Scanning electron microscopy

Adult flies were anesthetized, mounted on stages and observed under a scanning election microscope, the VE-7800 (keyence, Tokyo, Japan) in the low-vacuum mode and high-vacuum mode.


Isolation and characterization of the USP5 mutants

To perform a deubiquitinase RNA interference (RNAi) screen, we used en-Gal4 and ey-Gal4 to induce the gene knockdown in the wing and eye in Drosophila. We examined phenotypes of adult wings and eyes to determine whether deubiquitinases were involved in wing and eye development in Drosophila. We characterized a related, novel Drosophila gene, CG12082, which encodes a USP family protein and shares 58.58% homology with human USP5 (Figure 1 D). The two independent usp5 RNAi alleles confirmed that the small eye phenotype is caused by usp5 knock-down. To further analyze usp5 gene function, we generated one mutant allele usp59 by P-element hopping; the usp59 mutant allele is homozygous lethal. DNA sequencing revealed a deletion mutation in usp59 that affected the UBP and part of the UCH domain (Figure 1 D). A USP5 antibody confirmed the specificity by overexpression of exogenous USP59 in wing discs. En-Gal4 was crossed with UAS-usp5 to induce usp5 overexpression in the posterior compartment of the wing disc. The antibody we developed for this study was sensitive enough to detect the overexpression of USP5 (Figure 1 A′). To test whether this antibody recognized endogenous USP5 protein, we used ap-Gal4 to induce usp5 RNAi in the dorsal compartment of the wing disc. USP5 staining was reduced following usp5 knock-down by RNAi (Figure 1 B′). These results show that the USP5 antibody specifically recognizes the USP5 protein. Thus, we next used this antibody to test USP5 protein levels in the usp59 mutant clone (Figure 1 C′), and found that the protein level was greatly reduced. These data suggest that usp59 is a null allele for the gene usp5. There is another P-element insertion line of usp5 named CG12082EY20760, in which the P-element is inserted into the second annotated intron of usp5, and the associated lethality is reversed by precise excision of the P-element. Usp59 and CG12082EY20760 did not complement each other, and exhibited similar phenotypes (data not shown). We therefore used usp59 to carry out all of the following experiments.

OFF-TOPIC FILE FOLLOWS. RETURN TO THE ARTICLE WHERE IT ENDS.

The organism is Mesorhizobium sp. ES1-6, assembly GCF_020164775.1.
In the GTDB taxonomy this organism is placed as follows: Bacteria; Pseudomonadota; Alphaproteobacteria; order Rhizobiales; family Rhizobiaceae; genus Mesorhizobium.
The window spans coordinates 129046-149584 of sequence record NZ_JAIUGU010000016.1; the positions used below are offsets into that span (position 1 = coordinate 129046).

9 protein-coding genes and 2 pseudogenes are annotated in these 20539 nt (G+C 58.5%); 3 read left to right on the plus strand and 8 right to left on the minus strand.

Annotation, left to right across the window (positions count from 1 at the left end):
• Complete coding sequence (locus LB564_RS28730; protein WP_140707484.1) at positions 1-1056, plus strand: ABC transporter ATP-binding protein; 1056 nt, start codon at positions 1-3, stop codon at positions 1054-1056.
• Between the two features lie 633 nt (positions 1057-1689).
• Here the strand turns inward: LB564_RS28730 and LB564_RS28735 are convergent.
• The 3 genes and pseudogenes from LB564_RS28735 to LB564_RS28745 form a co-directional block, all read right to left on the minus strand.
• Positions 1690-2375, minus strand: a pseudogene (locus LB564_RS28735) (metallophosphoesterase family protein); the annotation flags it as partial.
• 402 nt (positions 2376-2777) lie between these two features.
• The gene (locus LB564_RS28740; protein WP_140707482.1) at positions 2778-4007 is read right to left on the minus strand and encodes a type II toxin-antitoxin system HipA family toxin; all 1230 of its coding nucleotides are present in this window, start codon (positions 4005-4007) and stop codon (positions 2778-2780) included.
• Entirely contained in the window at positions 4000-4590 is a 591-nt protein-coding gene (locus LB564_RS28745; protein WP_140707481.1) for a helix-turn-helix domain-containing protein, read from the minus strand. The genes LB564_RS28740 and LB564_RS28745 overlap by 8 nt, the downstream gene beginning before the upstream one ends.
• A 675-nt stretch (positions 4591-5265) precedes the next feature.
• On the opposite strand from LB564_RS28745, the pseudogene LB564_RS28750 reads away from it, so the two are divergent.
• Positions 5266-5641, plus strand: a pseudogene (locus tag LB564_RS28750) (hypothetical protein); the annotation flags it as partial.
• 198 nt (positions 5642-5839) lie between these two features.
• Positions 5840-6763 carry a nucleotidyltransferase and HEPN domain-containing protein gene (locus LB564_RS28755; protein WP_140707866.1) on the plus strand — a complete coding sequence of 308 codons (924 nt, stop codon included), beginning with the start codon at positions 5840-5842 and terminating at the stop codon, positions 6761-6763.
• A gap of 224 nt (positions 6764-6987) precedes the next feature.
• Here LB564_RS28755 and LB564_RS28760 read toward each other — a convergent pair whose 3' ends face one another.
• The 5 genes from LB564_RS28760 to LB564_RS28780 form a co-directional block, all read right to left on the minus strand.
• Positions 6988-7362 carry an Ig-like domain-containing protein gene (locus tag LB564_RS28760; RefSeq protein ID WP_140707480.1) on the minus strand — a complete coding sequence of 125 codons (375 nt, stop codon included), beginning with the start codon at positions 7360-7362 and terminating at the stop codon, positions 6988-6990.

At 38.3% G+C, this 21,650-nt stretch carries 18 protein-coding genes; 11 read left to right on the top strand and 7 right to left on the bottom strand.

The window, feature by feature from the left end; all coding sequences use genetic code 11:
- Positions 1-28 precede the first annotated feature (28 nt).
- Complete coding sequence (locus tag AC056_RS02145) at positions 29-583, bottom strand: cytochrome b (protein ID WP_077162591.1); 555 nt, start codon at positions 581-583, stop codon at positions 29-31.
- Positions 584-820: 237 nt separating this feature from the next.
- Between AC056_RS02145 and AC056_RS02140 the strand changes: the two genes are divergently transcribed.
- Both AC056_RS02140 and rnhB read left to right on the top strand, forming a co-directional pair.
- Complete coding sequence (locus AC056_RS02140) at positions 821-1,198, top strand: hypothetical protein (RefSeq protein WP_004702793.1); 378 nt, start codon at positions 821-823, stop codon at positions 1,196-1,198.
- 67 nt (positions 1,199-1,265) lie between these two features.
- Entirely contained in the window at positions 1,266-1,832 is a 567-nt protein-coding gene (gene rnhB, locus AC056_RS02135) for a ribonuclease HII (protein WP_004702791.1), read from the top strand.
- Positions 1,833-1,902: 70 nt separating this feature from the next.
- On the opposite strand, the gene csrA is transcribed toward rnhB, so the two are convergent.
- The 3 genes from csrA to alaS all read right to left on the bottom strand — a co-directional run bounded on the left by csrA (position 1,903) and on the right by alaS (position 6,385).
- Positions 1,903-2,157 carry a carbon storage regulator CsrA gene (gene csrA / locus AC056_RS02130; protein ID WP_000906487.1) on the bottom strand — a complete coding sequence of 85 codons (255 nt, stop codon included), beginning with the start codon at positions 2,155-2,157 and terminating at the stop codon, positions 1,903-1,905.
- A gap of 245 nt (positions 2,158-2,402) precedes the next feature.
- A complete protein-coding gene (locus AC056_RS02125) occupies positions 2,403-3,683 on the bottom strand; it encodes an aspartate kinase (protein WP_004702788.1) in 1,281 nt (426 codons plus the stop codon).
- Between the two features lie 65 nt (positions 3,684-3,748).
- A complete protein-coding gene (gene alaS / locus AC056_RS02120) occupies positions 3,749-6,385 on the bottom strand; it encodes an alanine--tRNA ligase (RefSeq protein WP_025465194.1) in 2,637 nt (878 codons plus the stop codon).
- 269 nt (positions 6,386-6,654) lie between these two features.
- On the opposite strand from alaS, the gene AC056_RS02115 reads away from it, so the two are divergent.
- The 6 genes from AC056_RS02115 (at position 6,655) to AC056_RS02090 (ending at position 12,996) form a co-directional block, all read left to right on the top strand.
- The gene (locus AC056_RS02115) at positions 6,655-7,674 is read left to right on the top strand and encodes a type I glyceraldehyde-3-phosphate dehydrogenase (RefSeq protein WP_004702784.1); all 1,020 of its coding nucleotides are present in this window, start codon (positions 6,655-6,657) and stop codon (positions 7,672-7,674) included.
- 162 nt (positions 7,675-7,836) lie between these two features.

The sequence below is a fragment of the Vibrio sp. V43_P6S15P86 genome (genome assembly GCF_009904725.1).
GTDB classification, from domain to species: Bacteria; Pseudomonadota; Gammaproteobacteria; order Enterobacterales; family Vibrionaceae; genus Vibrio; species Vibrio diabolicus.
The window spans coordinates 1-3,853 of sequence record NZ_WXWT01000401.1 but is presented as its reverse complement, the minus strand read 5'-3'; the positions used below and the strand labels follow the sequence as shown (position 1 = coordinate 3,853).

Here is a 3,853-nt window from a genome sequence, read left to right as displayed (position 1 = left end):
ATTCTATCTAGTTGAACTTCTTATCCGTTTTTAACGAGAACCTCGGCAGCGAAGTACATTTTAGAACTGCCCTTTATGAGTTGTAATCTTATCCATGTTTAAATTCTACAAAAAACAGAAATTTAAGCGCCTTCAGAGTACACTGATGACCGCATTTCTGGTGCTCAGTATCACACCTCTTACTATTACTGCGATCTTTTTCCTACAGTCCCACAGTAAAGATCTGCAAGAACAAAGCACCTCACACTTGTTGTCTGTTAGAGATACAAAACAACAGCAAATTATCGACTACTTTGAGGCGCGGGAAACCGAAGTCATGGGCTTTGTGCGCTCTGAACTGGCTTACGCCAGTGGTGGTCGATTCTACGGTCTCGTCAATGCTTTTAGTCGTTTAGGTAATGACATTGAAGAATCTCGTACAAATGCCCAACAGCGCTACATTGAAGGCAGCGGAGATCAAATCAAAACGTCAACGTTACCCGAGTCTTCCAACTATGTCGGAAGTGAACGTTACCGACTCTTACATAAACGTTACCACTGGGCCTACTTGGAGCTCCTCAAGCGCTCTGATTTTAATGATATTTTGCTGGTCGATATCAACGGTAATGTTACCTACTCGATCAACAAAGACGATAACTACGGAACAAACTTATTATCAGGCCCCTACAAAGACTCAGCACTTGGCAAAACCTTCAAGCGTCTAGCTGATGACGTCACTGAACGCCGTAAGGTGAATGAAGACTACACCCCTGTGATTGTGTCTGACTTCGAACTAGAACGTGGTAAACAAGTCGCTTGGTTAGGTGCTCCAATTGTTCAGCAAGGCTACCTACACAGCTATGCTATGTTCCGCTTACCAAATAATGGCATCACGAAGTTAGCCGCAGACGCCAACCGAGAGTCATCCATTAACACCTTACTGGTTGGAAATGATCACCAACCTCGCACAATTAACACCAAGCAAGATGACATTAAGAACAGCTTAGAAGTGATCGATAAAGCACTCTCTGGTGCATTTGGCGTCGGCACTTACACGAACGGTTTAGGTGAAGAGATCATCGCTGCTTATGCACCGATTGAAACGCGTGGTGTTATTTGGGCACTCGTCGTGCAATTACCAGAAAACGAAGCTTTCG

Figure 1. Validation of the usp5 mutant and antibody.

A-A”The specificity of the antibody raised against USP5 was tested by using en-Gal4 induced ectopic expression usp5 in the wing disc. The antibody that we made for this study detects over-expression of USP5 A”. B-B” We also tested the antibody specificity for endogenous USP5 protein. ap-Gal4 induced usp5 RNAi in the wing disc, and the USP5 protein level was reduced B′. C-C” USP5 was reduced in the usp5 mutant mosaic clone in eye discs. D Schematic of Drosophila USP5 protein shows similarity with human USP5 in the UBP (green) and UCH (purplish red) domain. The straight line shows the usp59 deletion fragment.